“Wilfred” was originally an Australian series that received $1.5 million of government money even though — or perhaps because — it was “peppered with profanity, full-frontal nudity and jokes about rape.” Now Jason Gann, the creator and star of the original, has brought his show to FX, where he once again plays the titular character, a dog described as “part Labrador retriever and part Russell Crowe on a bender.”
“Wilfred” also stars Elijah Wood as Ryan, a troubled young man whose failed suicide attempt coincides with Wilfred’s arrival next door. Due to Ryan’s peculiar mental state, he sees Wilfred as a surly Australian man in a dog suit rather than the ordinary canine belonging to Jenna (a bubbly Fiona Gubelman), the literal girl next door and Ryan’s love interest. It’s a simple enough conceit, but the execution is darker and stranger than any other comedy on TV — and that includes “Wilfred’s” schedule-mate “Louie,” also debuting Thursday.
The heart of “Wilfred” is the interaction between meek, depressed man-child Ryan and Wilfred, the barely-tame animal acting on instinct. I’m not exactly a fan of Elijah Wood, and I’ve frequently spoken out against weak male protagonists (I hate almost all Woody Allen movies), but Wood’s Ryan is nicely counterbalanced by Wilfred, who’s hell-bent on making Ryan embrace life and act like an empowered adult — often at the cost of Ryan’s dignity and physical well-being.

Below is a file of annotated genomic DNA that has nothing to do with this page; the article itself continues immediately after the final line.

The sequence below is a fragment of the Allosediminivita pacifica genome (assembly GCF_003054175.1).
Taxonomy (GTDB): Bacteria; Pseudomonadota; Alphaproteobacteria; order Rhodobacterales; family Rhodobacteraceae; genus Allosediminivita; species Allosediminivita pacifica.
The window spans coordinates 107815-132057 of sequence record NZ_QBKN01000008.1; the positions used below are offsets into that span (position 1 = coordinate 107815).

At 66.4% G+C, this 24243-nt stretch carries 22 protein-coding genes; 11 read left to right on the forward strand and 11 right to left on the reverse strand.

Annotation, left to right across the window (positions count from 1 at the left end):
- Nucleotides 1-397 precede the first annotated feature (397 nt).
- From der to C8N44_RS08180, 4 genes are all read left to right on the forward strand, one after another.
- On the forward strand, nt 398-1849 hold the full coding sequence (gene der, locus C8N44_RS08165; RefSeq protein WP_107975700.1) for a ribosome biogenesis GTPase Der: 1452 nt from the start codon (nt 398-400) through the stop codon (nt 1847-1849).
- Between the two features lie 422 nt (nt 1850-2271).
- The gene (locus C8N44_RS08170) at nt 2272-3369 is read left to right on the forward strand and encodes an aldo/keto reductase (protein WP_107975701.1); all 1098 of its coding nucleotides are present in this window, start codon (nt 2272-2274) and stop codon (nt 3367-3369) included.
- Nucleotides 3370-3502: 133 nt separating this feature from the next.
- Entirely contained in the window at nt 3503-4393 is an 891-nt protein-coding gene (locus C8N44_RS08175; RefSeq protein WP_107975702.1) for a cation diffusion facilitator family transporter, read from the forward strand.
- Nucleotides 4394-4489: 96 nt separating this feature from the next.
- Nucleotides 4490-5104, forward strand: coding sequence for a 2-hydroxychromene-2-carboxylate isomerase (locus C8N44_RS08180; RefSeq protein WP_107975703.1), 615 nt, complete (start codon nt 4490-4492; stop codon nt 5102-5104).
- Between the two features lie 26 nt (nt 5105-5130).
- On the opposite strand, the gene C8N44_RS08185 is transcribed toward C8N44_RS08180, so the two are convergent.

It’s Gann’s portrayal of the foul-mouthed, pot-smoking dog that truly makes “Wilfred” compelling. The show — adapted for an American audience by David Zuckerman (“Family Guy,” ” American Dad,” ‘King of the Hill”) — never explains or dwells on exactly what Wilfred is or how Ryan sees him as Gann’s ruthless man-dog. Wilfred can’t be a strict manifestation of Ryan’s id, because Wilfred is privy to secrets in Jenna’s life that Ryan couldn’t otherwise know. But he also can’t be just a dog who speaks in Ryan’s view of the world, because there are plot points that depend on Wilfred’s ability to read and use a computer.
Three episodes in, Wilfred is neither wholly canine nor solely in Ryan’s imagination: what he is is the truest archetype of the trickster character on television. Wilfred is by turns lovable, destructive, cunning, and cruel, but he’s also susceptible to the most common habits of a dog (digging holes, getting tricked into going to the vet). And the fact that “Wilfred” never addresses these complexities is one of the show’s finest qualities. It would be easy to show cuts of other characters watching Ryan talking to an actual dog in order to get laughs, but “Wilfred” never does that. It doesn’t take the easy way out.
Although there are some smartly-written exchanges good for the occasional chuckle (Ryan chastises Wilfred for quoting Dune at one point), viewers expecting a laugh-heavy sitcom will likely be surprised and turned off by the show’s dark tone. And though I’m intrigued by the complexities of Gann’s character, I’m not entirely sold on “Wilfred” just yet, either. But I’ll be watching nonetheless: “Wilfred” is too mind-bendingly strange to ignore.
“Wilfred” debuts Thursday, June 23rd, at 10:00 p.m. Eastern on FX.